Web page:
When will Jeremy Corbyn’s vanity — his most essential characteristic — run out? Still MP for Islington North but denied the Labour whip for stating that the problem of anti-Semitism under his leadership “was dramatically overstated for political reasons”, he keeps his supporters on tenterhooks with a constant drip of false hope.
Will he run as an independent in North Islington at the general election, possibly denying the party he once led the seat? (“I will not be intimidated into silence,” is his hint. But when is he is ever silent? Like Sir Thomas More his silence booms across Europe). Or will he run for London mayor as an independent?
There is fresh polling on this second scenario. It suggests that if Corbyn does run for mayor, he will siphon enough votes from Labour’s Sadiq Khan to let the preposterous Conservative candidate Susan Hall — “Susan. The one Sadiq Khan fears” — walk through the middle to victory.
It is possible because Corbyn prefers the romance of campaigning to the ashes of governance, which is too real
If it transpires — and it is possible, because Corbyn prefers the romance of campaigning to the ashes of governance, which is too real for him — this is a classic Corbynite move: a man punching himself and his cause in the face while claiming a stab in the back.
A Conservative mayor, and all that means for Londoners, cannot possibly be his fault. His main characteristic beside vanity is a reluctance to take responsibility for himself: vanity of another kind. Corbyn, pictured far right, presided over a blooming culture of anti-Semitism in Labour, and he has never taken responsibility for that. Yes, his political enemies exploited it. Does that absolve Corbyn from (partial) responsibility for the reanimation of anti-Jewish conspiracy theories in Britain? (It isn’t just him). Of course not. Is it conscious or not? I no longer care, just as he doesn’t.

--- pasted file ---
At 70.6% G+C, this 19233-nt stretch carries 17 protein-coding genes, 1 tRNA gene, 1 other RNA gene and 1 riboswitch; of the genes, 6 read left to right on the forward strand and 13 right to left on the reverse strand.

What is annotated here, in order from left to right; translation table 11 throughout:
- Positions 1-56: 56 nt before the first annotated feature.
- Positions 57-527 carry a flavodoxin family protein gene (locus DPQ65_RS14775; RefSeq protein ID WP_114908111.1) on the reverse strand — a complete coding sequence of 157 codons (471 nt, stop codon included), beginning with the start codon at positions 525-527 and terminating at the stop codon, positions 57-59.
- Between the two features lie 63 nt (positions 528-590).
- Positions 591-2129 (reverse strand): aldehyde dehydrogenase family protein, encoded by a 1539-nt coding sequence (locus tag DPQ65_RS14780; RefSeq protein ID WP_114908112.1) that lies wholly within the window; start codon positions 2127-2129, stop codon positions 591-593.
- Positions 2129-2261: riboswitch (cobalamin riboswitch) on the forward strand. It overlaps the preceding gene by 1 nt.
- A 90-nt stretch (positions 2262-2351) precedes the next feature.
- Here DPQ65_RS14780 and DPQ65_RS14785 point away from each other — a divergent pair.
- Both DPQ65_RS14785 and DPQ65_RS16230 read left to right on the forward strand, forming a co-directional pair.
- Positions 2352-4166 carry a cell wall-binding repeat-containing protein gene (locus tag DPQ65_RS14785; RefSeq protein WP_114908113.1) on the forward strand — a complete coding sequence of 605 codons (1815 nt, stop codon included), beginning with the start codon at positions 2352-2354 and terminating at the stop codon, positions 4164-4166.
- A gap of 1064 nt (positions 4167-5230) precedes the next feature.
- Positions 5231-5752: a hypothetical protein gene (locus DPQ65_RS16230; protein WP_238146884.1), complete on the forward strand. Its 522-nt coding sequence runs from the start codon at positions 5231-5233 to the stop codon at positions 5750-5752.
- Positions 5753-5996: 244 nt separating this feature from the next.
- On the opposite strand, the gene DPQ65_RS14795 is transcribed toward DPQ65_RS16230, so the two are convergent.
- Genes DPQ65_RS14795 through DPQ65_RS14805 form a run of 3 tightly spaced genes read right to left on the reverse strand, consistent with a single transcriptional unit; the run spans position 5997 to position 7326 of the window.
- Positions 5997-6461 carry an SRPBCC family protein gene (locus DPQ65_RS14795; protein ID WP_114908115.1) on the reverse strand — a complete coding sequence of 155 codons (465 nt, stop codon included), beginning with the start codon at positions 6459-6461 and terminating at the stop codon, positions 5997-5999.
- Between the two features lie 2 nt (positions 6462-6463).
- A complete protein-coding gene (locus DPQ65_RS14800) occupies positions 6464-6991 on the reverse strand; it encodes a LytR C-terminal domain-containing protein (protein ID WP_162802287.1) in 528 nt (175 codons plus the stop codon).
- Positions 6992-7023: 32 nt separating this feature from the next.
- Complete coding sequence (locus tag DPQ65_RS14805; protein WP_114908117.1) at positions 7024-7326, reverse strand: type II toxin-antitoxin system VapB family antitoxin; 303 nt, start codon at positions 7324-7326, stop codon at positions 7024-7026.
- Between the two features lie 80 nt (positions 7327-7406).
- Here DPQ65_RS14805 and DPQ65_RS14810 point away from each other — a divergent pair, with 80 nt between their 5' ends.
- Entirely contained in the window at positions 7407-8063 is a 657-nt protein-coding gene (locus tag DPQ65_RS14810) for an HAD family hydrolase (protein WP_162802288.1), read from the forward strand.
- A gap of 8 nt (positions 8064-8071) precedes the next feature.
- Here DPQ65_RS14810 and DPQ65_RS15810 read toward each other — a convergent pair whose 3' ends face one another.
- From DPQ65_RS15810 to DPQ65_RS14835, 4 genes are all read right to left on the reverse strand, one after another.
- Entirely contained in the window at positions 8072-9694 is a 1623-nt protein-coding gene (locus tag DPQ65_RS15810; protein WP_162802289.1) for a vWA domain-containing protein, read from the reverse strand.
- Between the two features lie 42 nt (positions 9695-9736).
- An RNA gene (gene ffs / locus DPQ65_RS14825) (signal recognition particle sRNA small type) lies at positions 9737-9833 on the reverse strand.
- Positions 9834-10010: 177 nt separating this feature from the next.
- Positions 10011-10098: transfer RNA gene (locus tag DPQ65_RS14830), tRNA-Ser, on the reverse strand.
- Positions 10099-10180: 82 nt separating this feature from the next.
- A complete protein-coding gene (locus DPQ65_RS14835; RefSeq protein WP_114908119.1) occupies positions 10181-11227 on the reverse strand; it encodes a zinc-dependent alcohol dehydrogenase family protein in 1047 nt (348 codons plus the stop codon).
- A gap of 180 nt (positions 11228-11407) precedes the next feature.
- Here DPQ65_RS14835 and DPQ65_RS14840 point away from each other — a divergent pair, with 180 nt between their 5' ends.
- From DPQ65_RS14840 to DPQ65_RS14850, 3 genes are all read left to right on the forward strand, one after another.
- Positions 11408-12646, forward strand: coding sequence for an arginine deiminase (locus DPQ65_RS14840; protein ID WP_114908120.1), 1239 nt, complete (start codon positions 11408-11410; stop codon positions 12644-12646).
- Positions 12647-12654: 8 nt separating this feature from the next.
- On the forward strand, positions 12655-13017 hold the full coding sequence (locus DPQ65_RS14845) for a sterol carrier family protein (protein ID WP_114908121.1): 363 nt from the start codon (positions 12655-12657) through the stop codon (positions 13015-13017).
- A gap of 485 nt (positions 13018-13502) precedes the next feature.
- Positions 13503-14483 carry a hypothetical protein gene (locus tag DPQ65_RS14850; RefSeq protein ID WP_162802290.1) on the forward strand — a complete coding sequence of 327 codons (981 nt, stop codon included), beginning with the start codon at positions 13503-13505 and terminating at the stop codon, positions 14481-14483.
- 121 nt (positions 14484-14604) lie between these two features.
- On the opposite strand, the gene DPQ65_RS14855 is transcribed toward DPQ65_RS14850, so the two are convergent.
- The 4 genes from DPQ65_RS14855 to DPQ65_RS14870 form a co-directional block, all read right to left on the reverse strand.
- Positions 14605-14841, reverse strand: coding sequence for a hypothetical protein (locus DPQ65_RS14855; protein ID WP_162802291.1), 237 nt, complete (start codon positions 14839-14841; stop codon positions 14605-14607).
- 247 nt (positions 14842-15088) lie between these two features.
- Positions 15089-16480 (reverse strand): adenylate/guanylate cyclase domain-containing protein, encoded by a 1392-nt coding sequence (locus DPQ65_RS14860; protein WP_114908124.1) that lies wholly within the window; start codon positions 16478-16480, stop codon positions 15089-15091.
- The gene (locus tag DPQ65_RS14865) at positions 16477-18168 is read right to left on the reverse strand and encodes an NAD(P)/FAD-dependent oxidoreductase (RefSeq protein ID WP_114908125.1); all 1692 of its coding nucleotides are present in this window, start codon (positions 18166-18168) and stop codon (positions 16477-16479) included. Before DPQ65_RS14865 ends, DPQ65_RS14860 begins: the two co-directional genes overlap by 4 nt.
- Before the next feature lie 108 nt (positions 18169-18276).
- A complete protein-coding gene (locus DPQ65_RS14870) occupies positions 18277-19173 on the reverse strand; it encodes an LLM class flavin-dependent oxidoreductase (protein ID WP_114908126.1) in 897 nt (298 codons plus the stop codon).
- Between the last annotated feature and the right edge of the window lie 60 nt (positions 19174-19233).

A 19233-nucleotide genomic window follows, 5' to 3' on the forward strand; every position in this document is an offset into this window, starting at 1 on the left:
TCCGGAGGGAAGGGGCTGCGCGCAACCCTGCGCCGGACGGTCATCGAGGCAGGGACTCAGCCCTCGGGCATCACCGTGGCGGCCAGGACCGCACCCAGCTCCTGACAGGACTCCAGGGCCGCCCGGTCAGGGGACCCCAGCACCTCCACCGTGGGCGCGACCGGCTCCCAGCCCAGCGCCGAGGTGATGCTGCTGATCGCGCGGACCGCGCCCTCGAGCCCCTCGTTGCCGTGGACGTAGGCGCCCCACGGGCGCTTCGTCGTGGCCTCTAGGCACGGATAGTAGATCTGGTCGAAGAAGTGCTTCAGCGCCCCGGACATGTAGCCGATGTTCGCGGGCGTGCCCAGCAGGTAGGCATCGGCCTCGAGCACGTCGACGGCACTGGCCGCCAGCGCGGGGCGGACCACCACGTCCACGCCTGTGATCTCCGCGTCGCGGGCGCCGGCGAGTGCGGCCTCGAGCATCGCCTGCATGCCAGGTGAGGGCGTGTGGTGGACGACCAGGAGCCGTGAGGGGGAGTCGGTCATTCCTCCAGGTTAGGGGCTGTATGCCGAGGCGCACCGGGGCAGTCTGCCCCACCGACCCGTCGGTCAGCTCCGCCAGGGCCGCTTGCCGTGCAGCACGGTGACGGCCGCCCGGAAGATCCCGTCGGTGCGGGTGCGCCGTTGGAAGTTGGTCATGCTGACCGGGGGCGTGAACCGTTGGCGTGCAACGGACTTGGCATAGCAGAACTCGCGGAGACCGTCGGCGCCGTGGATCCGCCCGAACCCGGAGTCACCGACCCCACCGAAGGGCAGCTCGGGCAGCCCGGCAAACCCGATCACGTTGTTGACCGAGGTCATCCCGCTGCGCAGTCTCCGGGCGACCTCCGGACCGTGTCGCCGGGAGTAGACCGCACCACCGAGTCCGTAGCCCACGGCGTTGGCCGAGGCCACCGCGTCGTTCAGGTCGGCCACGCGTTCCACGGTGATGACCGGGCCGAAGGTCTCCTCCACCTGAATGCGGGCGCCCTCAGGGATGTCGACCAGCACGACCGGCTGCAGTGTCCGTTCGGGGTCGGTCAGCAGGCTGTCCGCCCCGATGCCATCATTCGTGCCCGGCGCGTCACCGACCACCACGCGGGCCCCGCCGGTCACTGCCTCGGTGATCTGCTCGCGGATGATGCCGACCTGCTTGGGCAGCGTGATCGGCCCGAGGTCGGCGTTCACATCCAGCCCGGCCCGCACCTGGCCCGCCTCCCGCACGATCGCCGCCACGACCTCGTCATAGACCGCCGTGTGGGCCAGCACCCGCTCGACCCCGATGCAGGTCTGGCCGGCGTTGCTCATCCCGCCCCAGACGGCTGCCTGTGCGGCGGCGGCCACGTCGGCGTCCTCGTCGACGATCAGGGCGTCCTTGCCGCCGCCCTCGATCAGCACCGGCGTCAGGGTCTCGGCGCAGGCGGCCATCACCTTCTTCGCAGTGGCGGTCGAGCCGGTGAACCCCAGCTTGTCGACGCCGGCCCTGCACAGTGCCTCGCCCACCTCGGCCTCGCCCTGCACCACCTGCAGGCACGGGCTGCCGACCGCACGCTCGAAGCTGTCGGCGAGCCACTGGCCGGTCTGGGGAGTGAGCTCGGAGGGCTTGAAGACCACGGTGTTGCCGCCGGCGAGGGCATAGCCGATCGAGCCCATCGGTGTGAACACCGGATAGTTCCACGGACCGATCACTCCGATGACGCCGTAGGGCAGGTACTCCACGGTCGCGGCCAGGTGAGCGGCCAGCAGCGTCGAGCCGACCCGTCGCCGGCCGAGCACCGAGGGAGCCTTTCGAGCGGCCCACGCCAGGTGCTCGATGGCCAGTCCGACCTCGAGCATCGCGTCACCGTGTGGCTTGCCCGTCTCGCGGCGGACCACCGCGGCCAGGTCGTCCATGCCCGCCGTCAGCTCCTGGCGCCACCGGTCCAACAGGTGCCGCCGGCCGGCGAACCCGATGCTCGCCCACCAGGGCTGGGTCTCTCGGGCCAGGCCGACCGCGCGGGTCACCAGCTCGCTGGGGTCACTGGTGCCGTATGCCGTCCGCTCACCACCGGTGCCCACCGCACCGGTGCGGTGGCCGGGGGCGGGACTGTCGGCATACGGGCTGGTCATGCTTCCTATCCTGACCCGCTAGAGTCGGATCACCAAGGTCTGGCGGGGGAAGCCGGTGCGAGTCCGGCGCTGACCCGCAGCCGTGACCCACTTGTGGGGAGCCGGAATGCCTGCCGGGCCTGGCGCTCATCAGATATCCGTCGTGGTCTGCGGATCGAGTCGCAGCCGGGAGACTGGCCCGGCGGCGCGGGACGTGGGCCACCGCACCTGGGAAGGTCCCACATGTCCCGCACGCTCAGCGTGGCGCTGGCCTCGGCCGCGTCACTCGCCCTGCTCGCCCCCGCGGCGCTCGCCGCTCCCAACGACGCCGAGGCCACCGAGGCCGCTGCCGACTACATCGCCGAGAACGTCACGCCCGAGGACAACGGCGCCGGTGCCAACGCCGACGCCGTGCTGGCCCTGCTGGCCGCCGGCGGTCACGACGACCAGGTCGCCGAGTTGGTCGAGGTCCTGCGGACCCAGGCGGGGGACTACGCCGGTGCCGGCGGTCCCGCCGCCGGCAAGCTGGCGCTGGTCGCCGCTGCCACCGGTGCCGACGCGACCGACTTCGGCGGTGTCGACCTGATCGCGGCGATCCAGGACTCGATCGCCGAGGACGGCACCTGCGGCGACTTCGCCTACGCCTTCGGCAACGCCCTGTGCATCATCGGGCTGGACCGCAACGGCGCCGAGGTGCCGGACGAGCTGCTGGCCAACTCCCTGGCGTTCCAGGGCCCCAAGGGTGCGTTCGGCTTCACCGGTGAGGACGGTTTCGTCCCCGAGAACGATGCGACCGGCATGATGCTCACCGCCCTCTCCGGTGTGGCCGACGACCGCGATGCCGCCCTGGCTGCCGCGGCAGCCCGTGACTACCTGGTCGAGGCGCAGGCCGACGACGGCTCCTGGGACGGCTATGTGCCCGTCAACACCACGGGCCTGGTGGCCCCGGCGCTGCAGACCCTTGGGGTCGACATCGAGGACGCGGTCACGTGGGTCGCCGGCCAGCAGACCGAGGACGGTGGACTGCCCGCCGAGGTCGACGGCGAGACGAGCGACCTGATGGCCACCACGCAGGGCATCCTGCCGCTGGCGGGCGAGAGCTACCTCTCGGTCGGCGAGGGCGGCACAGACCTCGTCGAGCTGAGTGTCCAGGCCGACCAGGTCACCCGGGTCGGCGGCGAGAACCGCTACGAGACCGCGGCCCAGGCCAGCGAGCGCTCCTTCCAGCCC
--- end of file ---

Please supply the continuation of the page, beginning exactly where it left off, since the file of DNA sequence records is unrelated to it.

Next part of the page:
I think the Corbynites are wrong — it was not his Socialism that toppled him. Socialism is the least offensive thing about him. It is, rather, his self-deception. All that kindness for those who believed in him and loathing for those who didn’t or hadn’t yet. In tone it was anathema to democracy. As with some on the Right, you feel they would blow it down in an instant if it wasn’t the form. Corbynism was really about self-renewal (it had no choice) and even in that it failed.
I suspect he will, in the end, prefer the embrace of his constituency, which he has represented for 40 years. He knows he is loved there, and he prefers a small pond where he is loved to a large one where he must defend himself; I add cowardice to vanity.
Corbyn, a man who never changes his mind — which is the main reason he is such a bad politician, though there are others — is oddly conservative. He is immobile, insular, necrotic even. And he has made — one cannot say renewed, because the opposite is true — the far-Left in his image. They would rather insult fellow voters than persuade them, and rather call Labour moderates fascists than work with them. They have made the far-Left irrelevant — yesterday’s Stop Starmer rally was ill-attended — and that is a greater tragedy than they know.
Don’t listen to the luvvies - London must be allowed to live
Movie stars of West Hampstead have aligned to prevent the construction of a new home near the cricket club. Emma Thompson, Imelda Staunton and others object to the demolition of a single-storey house and its replacement by a gilded modernist box commissioned by an AI mogul.
I’m all for class war and conservation but the average price in the road is £2 million and the building they seek to protect is a Brutalist shack. The “unique character of the area” they mention is common suburban Arts and Crafts and — I can say this, I lived in Kilburn for a decade — it’s West Hampstead not the Temple of Karnak.
I wonder, is it the noise of construction they object to — and the vulgar AI wealth? (AI being the mortal enemy of poetry).
I would say to the planning committee: don’t look to storytellers for a sense of proportion. London is a living city. Clear the ground.
Tanya Gold is a columnist